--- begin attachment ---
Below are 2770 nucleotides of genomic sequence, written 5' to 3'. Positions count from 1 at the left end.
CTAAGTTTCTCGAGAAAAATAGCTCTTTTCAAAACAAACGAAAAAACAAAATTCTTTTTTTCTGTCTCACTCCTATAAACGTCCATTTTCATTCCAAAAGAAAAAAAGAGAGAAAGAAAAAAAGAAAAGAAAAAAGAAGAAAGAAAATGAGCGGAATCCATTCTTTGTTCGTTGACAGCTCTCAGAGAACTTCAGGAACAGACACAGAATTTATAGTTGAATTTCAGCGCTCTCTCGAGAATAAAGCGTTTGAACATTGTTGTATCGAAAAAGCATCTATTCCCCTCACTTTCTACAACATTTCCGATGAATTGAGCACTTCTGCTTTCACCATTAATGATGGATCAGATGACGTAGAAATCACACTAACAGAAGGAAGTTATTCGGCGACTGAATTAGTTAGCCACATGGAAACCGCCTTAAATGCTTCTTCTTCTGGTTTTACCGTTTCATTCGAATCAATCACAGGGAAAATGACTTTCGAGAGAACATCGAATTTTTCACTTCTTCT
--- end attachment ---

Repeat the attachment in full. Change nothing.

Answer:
Below are 2770 nucleotides of genomic sequence, written 5' to 3'. Positions count from 1 at the left end.
CTAAGTTTCTCGAGAAAAATAGCTCTTTTCAAAACAAACGAAAAAACAAAATTCTTTTTTTCTGTCTCACTCCTATAAACGTCCATTTTCATTCCAAAAGAAAAAAAGAGAGAAAGAAAAAAAGAAAAGAAAAAAGAAGAAAGAAAATGAGCGGAATCCATTCTTTGTTCGTTGACAGCTCTCAGAGAACTTCAGGAACAGACACAGAATTTATAGTTGAATTTCAGCGCTCTCTCGAGAATAAAGCGTTTGAACATTGTTGTATCGAAAAAGCATCTATTCCCCTCACTTTCTACAACATTTCCGATGAATTGAGCACTTCTGCTTTCACCATTAATGATGGATCAGATGACGTAGAAATCACACTAACAGAAGGAAGTTATTCGGCGACTGAATTAGTTAGCCACATGGAAACCGCCTTAAATGCTTCTTCTTCTGGTTTTACCGTTTCATTCGAATCAATCACAGGGAAAATGACTTTCGAGAGAACATCGAATTTTTCACTTCTTCT